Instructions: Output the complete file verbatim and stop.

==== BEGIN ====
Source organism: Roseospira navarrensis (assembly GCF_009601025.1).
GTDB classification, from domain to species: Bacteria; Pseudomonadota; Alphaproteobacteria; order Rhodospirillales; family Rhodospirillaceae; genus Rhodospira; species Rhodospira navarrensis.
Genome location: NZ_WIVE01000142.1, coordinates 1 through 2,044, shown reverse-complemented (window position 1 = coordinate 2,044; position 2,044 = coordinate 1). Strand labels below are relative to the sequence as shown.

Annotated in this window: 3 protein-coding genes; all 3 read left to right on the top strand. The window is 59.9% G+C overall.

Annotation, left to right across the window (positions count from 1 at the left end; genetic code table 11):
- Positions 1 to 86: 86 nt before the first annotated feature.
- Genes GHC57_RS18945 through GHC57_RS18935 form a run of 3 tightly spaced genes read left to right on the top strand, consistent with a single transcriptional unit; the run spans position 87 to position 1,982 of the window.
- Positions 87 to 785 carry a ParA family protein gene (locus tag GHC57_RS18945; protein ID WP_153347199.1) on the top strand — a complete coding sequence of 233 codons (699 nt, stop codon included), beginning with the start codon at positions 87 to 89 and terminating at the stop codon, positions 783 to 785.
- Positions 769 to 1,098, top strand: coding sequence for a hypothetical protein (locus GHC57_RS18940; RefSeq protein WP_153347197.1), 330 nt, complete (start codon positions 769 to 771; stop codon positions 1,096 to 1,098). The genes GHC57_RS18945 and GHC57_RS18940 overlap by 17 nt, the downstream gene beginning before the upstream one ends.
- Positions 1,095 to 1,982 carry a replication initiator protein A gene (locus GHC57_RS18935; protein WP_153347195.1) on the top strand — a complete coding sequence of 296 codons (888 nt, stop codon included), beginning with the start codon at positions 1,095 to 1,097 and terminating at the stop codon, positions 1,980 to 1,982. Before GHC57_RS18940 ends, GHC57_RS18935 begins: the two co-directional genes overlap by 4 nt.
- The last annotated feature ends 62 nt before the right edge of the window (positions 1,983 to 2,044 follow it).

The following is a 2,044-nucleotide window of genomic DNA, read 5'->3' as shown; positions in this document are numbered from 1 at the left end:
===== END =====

Source organism: Roseospira navarrensis (assembly GCF_009601025.1).
GTDB classification, from domain to species: Bacteria; Pseudomonadota; Alphaproteobacteria; order Rhodospirillales; family Rhodospirillaceae; genus Rhodospira; species Rhodospira navarrensis.
Genome location: NZ_WIVE01000142.1, coordinates 1 through 2,044, shown reverse-complemented (window position 1 = coordinate 2,044; position 2,044 = coordinate 1). Strand labels below are relative to the sequence as shown.

Annotated in this window: 3 protein-coding genes; all 3 read left to right on the top strand. The window is 59.9% G+C overall.

Annotation, left to right across the window (positions count from 1 at the left end; genetic code table 11):
- Positions 1 to 86: 86 nt before the first annotated feature.
- Genes GHC57_RS18945 through GHC57_RS18935 form a run of 3 tightly spaced genes read left to right on the top strand, consistent with a single transcriptional unit; the run spans position 87 to position 1,982 of the window.
- Positions 87 to 785 carry a ParA family protein gene (locus tag GHC57_RS18945; protein ID WP_153347199.1) on the top strand — a complete coding sequence of 233 codons (699 nt, stop codon included), beginning with the start codon at positions 87 to 89 and terminating at the stop codon, positions 783 to 785.
- Positions 769 to 1,098, top strand: coding sequence for a hypothetical protein (locus GHC57_RS18940; RefSeq protein WP_153347197.1), 330 nt, complete (start codon positions 769 to 771; stop codon positions 1,096 to 1,098). The genes GHC57_RS18945 and GHC57_RS18940 overlap by 17 nt, the downstream gene beginning before the upstream one ends.
- Positions 1,095 to 1,982 carry a replication initiator protein A gene (locus GHC57_RS18935; protein WP_153347195.1) on the top strand — a complete coding sequence of 296 codons (888 nt, stop codon included), beginning with the start codon at positions 1,095 to 1,097 and terminating at the stop codon, positions 1,980 to 1,982. Before GHC57_RS18940 ends, GHC57_RS18935 begins: the two co-directional genes overlap by 4 nt.
- The last annotated feature ends 62 nt before the right edge of the window (positions 1,983 to 2,044 follow it).

The following is a 2,044-nucleotide window of genomic DNA, read 5'->3' as shown; positions in this document are numbered from 1 at the left end: